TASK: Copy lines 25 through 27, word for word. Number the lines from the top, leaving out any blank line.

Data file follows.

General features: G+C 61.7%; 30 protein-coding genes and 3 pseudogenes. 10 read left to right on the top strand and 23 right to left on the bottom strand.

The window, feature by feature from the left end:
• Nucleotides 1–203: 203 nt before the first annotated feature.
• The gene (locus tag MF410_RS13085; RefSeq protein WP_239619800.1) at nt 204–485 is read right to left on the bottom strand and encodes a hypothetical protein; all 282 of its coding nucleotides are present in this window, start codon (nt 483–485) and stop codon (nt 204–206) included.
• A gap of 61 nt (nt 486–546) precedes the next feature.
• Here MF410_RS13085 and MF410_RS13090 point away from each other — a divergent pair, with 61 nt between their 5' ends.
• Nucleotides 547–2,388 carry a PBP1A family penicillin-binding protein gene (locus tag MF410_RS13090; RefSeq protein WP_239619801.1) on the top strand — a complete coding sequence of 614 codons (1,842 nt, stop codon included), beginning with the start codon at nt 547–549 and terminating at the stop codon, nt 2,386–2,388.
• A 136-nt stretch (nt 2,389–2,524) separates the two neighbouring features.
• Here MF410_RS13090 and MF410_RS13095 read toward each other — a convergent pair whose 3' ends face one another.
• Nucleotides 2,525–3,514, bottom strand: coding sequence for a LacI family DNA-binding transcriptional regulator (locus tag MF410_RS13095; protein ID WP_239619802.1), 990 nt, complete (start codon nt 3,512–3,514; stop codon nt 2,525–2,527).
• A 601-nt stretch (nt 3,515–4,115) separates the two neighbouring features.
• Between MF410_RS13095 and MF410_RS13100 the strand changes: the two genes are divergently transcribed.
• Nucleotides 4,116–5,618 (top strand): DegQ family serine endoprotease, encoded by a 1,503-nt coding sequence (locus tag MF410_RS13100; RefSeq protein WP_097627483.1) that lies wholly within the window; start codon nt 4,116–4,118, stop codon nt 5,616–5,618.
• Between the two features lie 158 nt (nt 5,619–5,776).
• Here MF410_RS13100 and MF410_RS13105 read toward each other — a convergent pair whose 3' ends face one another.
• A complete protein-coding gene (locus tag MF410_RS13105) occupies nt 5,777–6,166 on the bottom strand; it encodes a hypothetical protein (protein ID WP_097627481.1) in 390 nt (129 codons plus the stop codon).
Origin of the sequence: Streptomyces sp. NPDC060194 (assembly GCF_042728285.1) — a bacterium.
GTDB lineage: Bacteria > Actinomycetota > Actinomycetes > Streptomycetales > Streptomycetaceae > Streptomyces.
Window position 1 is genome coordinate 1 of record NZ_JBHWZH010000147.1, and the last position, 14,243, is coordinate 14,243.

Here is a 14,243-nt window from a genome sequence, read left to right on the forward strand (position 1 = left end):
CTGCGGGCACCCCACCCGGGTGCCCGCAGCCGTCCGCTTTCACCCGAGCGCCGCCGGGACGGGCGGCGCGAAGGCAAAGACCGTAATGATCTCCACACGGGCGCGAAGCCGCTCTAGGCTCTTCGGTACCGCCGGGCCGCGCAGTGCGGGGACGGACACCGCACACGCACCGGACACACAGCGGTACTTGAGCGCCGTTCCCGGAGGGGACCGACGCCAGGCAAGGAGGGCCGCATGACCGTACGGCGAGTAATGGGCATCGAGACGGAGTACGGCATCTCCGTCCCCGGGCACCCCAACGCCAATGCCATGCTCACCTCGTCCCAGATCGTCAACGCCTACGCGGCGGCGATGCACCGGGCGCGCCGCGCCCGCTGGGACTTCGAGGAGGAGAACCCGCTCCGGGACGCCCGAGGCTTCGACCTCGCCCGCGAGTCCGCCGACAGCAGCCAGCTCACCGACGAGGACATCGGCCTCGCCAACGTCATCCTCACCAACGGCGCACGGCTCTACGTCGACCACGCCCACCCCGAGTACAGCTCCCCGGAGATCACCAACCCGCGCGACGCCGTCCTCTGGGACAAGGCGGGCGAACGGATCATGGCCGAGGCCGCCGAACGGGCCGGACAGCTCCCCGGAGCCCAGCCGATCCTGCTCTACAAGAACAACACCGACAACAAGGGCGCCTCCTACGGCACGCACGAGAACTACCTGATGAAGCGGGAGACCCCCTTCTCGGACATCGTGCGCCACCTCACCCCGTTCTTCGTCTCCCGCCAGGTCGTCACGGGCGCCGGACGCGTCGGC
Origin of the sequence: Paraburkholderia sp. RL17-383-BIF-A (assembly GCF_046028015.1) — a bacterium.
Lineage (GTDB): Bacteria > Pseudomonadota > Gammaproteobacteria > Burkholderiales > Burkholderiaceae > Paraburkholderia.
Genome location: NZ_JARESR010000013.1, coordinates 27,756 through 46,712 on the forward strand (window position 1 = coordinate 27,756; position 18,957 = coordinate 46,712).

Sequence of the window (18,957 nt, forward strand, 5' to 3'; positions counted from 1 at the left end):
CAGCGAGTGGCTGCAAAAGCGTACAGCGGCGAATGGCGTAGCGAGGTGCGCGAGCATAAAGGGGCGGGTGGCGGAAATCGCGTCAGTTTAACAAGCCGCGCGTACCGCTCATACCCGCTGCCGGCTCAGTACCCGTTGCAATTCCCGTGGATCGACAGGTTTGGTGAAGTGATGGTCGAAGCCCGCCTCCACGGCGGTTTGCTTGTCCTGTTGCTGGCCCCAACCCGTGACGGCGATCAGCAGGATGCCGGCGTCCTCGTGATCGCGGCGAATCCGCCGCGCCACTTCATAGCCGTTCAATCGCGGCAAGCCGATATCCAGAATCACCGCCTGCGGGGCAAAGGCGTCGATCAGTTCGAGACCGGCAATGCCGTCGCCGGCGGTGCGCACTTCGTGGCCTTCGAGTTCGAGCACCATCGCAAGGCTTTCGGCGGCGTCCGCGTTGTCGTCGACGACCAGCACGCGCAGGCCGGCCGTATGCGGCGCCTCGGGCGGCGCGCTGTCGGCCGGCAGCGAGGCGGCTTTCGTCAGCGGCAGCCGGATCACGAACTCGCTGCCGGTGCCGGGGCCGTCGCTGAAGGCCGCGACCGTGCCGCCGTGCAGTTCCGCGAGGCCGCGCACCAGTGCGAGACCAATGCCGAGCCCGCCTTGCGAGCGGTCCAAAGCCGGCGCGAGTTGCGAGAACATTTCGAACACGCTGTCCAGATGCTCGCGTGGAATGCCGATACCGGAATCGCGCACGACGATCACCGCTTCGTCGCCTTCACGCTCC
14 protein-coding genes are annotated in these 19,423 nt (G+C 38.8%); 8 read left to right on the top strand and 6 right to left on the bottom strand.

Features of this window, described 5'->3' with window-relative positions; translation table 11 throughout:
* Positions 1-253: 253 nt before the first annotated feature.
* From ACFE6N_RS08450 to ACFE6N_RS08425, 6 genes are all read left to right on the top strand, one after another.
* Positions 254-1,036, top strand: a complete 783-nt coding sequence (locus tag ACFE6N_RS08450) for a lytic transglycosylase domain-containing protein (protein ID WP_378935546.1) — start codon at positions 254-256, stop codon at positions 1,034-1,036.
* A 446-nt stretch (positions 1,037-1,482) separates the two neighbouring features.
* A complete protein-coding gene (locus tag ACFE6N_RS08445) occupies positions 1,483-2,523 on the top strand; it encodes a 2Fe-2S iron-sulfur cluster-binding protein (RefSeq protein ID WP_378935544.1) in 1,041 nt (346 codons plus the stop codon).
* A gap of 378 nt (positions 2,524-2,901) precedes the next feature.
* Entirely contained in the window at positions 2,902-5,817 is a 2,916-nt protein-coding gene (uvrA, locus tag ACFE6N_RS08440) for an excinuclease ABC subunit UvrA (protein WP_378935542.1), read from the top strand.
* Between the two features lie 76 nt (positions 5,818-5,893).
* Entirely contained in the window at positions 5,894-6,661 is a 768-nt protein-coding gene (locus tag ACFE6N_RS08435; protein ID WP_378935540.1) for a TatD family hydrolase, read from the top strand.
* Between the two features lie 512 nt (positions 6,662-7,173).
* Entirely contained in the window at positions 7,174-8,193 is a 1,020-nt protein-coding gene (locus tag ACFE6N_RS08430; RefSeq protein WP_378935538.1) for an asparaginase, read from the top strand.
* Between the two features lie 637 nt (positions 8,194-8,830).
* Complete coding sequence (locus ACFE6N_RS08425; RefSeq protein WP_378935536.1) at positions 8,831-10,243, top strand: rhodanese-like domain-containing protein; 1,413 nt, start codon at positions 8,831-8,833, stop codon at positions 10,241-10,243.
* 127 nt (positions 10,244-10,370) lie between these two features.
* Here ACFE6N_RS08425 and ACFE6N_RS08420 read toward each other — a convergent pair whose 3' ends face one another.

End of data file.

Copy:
Sequence of the window (18,957 nt, forward strand, 5' to 3'; positions counted from 1 at the left end):
CAGCGAGTGGCTGCAAAAGCGTACAGCGGCGAATGGCGTAGCGAGGTGCGCGAGCATAAAGGGGCGGGTGGCGGAAATCGCGTCAGTTTAACAAGCCGCGCGTACCGCTCATACCCGCTGCCGGCTCAGTACCCGTTGCAATTCCCGTGGATCGACAGGTTTGGTGAAGTGATGGTCGAAGCCCGCCTCCACGGCGGTTTGCTTGTCCTGTTGCTGGCCCCAACCCGTGACGGCGATCAGCAGGATGCCGGCGTCCTCGTGATCGCGGCGAATCCGCCGCGCCACTTCATAGCCGTTCAATCGCGGCAAGCCGATATCCAGAATCACCGCCTGCGGGGCAAAGGCGTCGATCAGTTCGAGACCGGCAATGCCGTCGCCGGCGGTGCGCACTTCGTGGCCTTCGAGTTCGAGCACCATCGCAAGGCTTTCGGCGGCGTCCGCGTTGTCGTCGACGACCAGCACGCGCAGGCCGGCCGTATGCGGCGCCTCGGGCGGCGCGCTGTCGGCCGGCAGCGAGGCGGCTTTCGTCAGCGGCAGCCGGATCACGAACTCGCTGCCGGTGCCGGGGCCGTCGCTGAAGGCCGCGACCGTGCCGCCGTGCAGTTCCGCGAGGCCGCGCACCAGTGCGAGACCAATGCCGAGCCCGCCTTGCGAGCGGTCCAAAGCCGGCGCGAGTTGCGAGAACATTTCGAACACGCTGTCCAGATGCTCGCGTGGAATGCCGATACCGGAATCGCGCACGACGATCACCGCTTCGTCGCCTTCACGCTCC
14 protein-coding genes are annotated in these 19,423 nt (G+C 38.8%); 8 read left to right on the top strand and 6 right to left on the bottom strand.